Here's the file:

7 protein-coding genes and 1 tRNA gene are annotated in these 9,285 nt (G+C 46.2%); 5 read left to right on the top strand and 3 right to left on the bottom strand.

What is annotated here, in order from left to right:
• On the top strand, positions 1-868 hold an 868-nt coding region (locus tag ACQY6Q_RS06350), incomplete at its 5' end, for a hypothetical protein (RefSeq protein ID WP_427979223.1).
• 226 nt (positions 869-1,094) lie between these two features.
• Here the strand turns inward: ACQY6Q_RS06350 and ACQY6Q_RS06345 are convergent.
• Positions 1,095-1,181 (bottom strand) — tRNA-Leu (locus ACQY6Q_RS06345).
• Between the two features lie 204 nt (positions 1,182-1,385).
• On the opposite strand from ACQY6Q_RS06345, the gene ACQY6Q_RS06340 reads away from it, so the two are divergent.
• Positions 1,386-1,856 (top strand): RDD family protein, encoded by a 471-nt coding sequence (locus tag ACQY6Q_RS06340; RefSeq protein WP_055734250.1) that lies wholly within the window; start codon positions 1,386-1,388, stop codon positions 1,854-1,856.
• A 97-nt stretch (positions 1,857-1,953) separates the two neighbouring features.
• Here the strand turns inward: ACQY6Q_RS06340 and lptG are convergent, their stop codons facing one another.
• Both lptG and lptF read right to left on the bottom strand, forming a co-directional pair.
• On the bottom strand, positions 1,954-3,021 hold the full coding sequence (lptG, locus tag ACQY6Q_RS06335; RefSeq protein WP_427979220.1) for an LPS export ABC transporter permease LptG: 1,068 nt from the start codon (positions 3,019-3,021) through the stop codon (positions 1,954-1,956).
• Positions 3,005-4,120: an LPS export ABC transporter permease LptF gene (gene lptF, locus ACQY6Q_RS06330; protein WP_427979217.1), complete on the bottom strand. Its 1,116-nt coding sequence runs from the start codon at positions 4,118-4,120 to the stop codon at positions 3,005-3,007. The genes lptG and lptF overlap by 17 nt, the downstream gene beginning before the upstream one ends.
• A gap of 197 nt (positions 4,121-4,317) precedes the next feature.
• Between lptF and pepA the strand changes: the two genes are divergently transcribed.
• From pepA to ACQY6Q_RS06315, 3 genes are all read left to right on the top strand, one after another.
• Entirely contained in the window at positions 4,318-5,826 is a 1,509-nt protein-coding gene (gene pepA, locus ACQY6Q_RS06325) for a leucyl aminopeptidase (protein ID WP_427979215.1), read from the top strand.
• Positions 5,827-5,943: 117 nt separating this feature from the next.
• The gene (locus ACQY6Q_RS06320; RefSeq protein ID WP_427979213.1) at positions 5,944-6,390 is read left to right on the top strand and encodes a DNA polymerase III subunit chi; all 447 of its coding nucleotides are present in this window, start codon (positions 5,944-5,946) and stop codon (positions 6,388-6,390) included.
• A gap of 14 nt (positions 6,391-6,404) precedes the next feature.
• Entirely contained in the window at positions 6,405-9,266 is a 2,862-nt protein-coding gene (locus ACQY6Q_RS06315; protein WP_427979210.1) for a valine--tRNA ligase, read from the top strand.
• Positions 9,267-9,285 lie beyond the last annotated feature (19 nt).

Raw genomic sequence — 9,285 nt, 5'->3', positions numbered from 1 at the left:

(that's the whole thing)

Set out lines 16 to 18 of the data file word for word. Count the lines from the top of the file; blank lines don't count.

• Between lptF and pepA the strand changes: the two genes are divergently transcribed.
• From pepA to ACQY6Q_RS06315, 3 genes are all read left to right on the top strand, one after another.
• Entirely contained in the window at positions 4,318-5,826 is a 1,509-nt protein-coding gene (gene pepA, locus ACQY6Q_RS06325) for a leucyl aminopeptidase (protein ID WP_427979215.1), read from the top strand.